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Using Exchange 2010 Native Data Protection

Recently I had the pleasure of working with a customer who decided to eliminate backups within their Exchange Organization.  They were upgrading from Exchange 2007 to Exchange 2010 and wanted to take advantage of many of the new features that Exchange 2010 had to offer such as larger mailbox databases and cheaper storage.  The customer was increasing mailbox quotas for approximately 12,000 users from between 120 or 200MB to 2 or 3GB with a handful of users with unlimited mailbox size limits.  There was also a subset of approximately 19,000 users who had 35MB mailbox quotas which would be increased to 75MB in Exchange 2010.  Their email retention time was currently 180 days but they were in the process of reviewing that with their legal department and possibly reducing that to 30 days.  While going through their design session we came upon the topics of backups and what they planned to do going forward with Exchange 2010 while increasing the mailbox size limits.  After running through the Exchange 2010 Mailbox Server Role Requirements Calculator with the Messaging and Storage Teams, the amount of storage they would have to purchase for their backup system was just not going to be feasible from a budgetary standpoint.
After numerous discussions about Exchange 2010 regarding backups, storage and database copies.  The customer decided they wanted to explore the idea of using Exchange Native Data Protection with Exchange 2010 and eliminate backups completely from their environment.  With the guidance of the following TechNet article: the choice was clear that by going to Exchange 2010, traditional backups for would no longer be necessary.  We were able to meet many of following considerations for using Exchange Native Data Protection which allowed the customer to meet their business and technical requirements for upgrading to Exchange 2010.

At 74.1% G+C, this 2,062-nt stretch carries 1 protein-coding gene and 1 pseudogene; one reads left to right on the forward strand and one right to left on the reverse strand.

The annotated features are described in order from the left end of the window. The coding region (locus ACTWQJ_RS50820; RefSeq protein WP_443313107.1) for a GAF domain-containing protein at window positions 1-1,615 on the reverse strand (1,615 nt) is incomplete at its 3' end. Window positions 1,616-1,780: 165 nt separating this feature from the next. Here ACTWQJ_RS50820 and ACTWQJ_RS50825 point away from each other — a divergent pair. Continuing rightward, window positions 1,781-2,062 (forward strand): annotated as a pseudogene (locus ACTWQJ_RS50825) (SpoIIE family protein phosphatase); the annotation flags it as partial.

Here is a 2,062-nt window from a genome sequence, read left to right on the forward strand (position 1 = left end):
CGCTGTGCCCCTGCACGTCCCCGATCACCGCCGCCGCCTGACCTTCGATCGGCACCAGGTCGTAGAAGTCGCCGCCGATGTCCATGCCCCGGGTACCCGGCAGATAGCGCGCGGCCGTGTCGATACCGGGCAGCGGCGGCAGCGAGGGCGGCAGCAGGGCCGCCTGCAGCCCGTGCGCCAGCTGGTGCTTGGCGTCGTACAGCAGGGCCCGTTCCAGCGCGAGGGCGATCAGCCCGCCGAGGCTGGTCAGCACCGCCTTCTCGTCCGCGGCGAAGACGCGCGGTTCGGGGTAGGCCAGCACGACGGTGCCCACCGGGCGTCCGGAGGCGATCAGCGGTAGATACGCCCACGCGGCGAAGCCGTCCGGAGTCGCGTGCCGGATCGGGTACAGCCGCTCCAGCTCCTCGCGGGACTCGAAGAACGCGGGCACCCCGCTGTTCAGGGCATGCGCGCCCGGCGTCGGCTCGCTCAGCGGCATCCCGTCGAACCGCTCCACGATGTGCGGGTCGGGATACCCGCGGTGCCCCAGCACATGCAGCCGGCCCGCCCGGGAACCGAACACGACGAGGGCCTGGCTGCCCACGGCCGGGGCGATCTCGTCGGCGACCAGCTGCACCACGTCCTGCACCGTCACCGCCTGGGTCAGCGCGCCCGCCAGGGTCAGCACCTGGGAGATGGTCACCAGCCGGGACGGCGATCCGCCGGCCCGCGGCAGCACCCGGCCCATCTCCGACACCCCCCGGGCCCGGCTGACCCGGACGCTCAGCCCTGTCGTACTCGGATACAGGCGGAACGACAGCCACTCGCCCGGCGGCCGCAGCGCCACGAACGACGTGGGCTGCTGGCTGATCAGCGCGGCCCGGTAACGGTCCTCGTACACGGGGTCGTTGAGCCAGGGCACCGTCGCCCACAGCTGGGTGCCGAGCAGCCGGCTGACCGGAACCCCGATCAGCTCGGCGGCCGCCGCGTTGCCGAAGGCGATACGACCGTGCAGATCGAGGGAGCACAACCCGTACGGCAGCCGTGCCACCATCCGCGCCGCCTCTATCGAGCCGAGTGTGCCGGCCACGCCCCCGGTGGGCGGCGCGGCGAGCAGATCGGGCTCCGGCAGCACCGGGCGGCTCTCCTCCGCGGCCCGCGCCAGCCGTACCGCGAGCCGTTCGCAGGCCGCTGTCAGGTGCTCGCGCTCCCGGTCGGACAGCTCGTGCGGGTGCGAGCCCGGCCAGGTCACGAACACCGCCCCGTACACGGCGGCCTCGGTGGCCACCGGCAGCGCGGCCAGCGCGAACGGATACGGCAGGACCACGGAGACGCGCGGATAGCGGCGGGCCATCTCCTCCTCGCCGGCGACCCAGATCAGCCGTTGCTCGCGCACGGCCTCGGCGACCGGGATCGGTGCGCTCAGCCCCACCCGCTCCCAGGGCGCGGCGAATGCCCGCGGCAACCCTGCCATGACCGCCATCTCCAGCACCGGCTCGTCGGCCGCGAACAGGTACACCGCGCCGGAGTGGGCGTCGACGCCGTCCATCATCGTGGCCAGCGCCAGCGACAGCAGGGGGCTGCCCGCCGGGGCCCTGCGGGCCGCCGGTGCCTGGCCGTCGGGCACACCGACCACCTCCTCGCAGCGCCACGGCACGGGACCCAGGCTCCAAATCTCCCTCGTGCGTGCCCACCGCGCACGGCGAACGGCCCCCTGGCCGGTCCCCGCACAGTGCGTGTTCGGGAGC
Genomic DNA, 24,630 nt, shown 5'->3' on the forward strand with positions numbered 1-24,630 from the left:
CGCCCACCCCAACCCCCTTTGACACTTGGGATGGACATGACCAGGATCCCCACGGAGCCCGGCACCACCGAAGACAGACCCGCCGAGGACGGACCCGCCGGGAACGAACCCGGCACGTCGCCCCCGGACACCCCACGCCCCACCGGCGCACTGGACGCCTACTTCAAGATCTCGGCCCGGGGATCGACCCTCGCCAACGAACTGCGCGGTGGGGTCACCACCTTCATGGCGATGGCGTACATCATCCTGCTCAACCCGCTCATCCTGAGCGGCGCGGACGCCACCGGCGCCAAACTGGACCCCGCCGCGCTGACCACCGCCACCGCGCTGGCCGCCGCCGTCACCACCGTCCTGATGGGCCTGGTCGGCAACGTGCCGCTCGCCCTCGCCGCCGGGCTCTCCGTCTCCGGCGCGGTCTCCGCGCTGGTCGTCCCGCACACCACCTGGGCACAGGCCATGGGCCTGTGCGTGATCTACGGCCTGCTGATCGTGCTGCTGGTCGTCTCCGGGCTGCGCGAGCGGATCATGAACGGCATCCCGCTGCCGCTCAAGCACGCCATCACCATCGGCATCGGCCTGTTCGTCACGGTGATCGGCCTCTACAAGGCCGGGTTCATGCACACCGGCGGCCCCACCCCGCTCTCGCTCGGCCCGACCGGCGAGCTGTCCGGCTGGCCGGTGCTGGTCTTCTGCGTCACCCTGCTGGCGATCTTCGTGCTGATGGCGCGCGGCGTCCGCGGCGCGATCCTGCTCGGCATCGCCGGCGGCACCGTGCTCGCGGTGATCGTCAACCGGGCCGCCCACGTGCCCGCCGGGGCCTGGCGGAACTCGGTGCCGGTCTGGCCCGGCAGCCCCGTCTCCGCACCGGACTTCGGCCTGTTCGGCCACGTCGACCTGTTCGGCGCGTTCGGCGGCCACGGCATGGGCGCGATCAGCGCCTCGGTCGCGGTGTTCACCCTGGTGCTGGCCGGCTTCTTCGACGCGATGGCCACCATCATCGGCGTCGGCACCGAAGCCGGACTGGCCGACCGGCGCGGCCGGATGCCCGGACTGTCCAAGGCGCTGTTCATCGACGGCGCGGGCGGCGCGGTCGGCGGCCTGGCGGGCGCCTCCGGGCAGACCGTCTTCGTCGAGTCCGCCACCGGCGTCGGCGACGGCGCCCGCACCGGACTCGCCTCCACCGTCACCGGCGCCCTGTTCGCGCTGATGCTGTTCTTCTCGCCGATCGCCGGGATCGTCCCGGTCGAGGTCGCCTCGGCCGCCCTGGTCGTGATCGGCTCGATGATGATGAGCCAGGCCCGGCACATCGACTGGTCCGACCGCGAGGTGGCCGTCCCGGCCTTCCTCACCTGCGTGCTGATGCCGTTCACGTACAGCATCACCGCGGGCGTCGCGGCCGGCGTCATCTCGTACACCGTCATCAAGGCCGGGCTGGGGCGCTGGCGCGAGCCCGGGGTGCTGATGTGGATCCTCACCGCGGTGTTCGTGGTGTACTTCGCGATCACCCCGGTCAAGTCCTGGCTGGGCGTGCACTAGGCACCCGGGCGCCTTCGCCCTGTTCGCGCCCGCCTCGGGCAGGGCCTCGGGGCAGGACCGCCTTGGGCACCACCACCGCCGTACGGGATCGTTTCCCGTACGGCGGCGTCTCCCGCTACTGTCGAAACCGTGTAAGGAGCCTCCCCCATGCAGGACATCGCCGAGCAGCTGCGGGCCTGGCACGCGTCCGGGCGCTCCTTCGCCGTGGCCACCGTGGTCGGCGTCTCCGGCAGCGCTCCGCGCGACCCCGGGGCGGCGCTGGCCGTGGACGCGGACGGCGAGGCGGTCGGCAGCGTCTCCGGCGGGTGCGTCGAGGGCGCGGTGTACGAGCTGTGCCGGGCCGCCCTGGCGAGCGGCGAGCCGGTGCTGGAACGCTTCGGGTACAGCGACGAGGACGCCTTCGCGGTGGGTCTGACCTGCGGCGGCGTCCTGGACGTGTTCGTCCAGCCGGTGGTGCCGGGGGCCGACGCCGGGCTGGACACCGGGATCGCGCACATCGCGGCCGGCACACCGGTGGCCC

1.  Your recovery time objective and recovery point objective goals should be clearly defined, and you should establish that using a combined set of built-in features in lieu of traditional backups enables you to meet these goals.

  • Resolution:  In working with the customers legal department the decision was made that the retention time for email would be reduced to 30 days for all users.  We used this information to enter into the Exchange 2010 Mailbox Server Role Requirements Calculator for the retention time to be 30 days with a combination of Single Item Recovery

2.  You should determine how many copies of each database are needed to cover the various failure scenarios against which your system is designed to protect.

  • Resolution:  The customer decided that they would have 3 copies of each database spread across two Datacenters which were configured in an Active/Active configuration.  In this case, the customer had F5 GTM and LTM load-balancers as well as a very high-speed connection between the Datacenters as well as multiple backup connections with different carriers if the primary WAN link were to go down.